Highlights from Last Night’s Cortland Common Council Meeting (1/21/20)

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Cortland Common Council met last night (January 21) for a busy agenda of discussion items.

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NY Hemp Oil

Following a pair of public hearings, the city approved submission of a community block grant application on behalf of NY Hemp Oil and its owner, Cortland’s Main Street Farms.

With the grant, they plan to construct an industrial hemp facility in the former JTS lumber building on South Main Street, which initial estimates show will create 38 new jobs, 51% of which will be available to low-to-moderate income persons.

The city can apply for a maximum of $750,000 for each grant.

Otter Creek Place

Also at last night’s meeting, the potential of making Otter Creek Place into a “DO NOT ENTER” zone from the intersection with Groton Avenue – part of the ongoing work to the Groton Ave Bridge.

DPW Superintendent Chris Bistocchi said the current recommendation from engineers is to make Otter Creek Place accessible only by way of a right turn off Broadway Avenue.

That change would require a public hearing and will next be considered at council’s February 4th meeting.

Parker School Environmental Review

Council also officially established a timeline for the environmental review portion of purchasing Parker School.

The city established itself as the lead agency behind the study, and will now prepare and publish a draft environmental statement at the end of the day today (January 22).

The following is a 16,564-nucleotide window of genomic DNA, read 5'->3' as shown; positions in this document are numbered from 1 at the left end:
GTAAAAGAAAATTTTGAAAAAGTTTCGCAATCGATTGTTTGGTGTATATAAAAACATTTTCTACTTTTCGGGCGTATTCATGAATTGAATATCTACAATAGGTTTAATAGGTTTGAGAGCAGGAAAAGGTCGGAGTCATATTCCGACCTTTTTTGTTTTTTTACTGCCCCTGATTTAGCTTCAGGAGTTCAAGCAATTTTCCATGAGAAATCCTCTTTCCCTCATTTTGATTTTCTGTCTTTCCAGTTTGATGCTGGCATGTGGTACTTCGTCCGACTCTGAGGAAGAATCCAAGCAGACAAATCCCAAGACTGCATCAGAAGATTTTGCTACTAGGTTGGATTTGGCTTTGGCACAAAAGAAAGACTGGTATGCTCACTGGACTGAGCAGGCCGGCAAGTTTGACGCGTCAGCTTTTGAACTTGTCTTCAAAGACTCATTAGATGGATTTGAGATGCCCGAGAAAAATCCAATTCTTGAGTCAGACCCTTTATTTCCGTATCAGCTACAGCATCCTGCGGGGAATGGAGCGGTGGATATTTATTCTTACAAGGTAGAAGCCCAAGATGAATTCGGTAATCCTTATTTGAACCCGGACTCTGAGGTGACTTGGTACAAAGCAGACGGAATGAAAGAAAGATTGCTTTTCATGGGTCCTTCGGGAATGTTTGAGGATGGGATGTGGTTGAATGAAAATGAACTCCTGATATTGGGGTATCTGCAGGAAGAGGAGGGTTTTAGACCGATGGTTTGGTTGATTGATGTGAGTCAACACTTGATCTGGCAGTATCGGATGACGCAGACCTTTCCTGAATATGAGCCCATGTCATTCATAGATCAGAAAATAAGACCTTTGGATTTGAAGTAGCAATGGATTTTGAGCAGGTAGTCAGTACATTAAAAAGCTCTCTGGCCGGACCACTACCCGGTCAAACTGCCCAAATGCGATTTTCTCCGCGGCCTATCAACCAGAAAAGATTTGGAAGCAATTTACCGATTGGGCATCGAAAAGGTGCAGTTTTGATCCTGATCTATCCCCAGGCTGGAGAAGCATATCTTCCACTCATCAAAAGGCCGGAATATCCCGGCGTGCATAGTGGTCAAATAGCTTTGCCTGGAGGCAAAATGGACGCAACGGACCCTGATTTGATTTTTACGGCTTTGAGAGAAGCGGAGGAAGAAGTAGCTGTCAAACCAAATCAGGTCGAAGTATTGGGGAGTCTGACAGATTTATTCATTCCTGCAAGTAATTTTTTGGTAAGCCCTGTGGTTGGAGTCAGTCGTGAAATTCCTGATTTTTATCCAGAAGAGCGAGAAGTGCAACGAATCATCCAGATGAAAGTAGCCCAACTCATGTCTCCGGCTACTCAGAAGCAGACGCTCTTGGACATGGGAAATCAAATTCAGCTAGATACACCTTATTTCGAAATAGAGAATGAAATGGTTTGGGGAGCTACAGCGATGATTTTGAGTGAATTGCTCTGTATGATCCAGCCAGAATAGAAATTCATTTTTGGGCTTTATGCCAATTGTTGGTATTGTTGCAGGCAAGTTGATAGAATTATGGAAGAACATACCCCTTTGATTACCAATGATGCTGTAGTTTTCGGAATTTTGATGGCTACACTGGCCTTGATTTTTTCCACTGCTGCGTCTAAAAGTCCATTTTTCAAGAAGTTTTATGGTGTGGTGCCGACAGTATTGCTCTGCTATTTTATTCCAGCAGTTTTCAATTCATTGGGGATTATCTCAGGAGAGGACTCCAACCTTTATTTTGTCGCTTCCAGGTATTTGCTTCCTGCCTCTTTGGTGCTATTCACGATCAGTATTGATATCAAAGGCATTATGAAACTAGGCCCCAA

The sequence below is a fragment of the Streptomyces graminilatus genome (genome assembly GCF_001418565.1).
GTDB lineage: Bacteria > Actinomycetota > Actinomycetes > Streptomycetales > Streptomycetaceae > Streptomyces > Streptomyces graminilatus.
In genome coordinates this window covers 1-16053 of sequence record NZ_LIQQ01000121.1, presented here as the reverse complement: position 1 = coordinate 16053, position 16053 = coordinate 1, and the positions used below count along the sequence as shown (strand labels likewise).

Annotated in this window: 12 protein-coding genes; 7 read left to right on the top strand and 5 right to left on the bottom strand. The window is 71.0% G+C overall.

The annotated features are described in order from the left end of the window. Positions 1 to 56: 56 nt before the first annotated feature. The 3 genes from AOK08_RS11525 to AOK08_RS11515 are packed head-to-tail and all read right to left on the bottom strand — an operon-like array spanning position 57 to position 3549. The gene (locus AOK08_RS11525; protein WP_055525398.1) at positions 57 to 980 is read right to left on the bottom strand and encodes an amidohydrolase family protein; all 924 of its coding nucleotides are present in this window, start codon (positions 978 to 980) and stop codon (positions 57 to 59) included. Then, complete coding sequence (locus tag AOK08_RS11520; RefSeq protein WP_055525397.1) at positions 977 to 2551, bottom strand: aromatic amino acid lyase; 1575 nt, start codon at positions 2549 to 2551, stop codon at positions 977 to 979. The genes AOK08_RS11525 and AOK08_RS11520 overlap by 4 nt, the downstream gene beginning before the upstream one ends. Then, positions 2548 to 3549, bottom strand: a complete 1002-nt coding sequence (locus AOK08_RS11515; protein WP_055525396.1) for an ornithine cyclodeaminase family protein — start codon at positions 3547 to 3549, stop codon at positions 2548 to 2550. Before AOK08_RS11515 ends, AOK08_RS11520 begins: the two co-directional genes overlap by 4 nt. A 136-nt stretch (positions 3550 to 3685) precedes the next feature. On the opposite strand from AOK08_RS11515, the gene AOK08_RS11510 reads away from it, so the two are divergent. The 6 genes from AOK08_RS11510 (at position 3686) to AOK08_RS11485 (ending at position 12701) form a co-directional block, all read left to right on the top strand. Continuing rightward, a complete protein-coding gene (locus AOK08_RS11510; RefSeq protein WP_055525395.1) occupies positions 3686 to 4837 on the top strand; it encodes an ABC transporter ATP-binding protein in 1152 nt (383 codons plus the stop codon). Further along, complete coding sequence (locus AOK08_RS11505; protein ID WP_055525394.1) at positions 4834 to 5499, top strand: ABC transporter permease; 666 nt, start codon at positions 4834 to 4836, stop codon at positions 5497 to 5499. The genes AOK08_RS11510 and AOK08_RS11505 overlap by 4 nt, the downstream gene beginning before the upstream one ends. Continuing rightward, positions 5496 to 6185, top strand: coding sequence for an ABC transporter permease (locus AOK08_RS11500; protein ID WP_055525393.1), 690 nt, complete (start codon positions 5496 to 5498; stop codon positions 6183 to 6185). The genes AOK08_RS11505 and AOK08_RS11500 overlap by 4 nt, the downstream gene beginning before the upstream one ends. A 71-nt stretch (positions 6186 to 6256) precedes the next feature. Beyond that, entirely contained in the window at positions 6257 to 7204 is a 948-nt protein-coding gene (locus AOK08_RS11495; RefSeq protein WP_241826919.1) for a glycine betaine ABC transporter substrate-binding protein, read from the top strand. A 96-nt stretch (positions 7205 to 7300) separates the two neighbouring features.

Once released, a potential public hearing could be planned next month with February 20 being the final day for public comment on the statement before a final version is filed the first week of March.

Conference of Mayor’s 2020 Legislative Program

A resolution was also passed to voice the city’s support for the New York Conference of Mayor’s 2020 Legislative Program, joining with its sister cities, towns and villages to support the enactment of measures that:

  • increase unrestricted State Aid to local governments
  • establish an annual State funding stream available to local governments to address water and sewer
    infrastructure needs
  • expand highway funding
  • amend the newly enacted Criminal Justice Reforms
  • Limit the application and costs of the Prevailing Wage Mandate

Snow Removal

City leaders also discussed a potential crackdown in the near future on their residential sidewalk snow removal policy.

Council voted unanimously to allow officials at the city code office to start fining those who don’t do so.

According to city law, residents have until 6 p.m. the day after a snowfall event to clear sidewalks, and during a sustained event it must be done once every 24 hours.

In any two year period, the first offense is a $25 fine, with a max of five citations and beyond at $250.

The next meeting of the Cortland Common Council is set for Tuesday, February 4.

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